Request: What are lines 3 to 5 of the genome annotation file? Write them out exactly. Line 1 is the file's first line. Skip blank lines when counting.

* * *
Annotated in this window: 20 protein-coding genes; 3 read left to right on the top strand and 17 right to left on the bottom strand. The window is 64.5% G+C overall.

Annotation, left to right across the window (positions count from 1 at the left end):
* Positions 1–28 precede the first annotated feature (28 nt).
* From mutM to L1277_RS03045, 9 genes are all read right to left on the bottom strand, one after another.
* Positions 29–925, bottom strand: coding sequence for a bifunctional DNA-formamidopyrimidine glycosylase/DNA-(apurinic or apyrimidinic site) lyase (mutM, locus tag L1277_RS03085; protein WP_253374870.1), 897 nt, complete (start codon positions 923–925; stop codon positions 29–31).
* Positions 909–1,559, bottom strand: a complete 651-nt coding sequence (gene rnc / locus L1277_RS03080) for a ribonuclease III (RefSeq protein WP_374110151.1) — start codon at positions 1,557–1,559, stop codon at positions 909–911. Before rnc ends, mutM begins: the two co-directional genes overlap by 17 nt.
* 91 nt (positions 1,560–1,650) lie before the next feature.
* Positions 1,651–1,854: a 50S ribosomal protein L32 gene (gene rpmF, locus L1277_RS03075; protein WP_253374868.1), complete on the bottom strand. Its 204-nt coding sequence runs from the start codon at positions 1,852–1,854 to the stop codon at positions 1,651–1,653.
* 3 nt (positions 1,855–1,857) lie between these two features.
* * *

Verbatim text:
* Positions 1–28 precede the first annotated feature (28 nt).
* From mutM to L1277_RS03045, 9 genes are all read right to left on the bottom strand, one after another.
* Positions 29–925, bottom strand: coding sequence for a bifunctional DNA-formamidopyrimidine glycosylase/DNA-(apurinic or apyrimidinic site) lyase (mutM, locus tag L1277_RS03085; protein WP_253374870.1), 897 nt, complete (start codon positions 923–925; stop codon positions 29–31).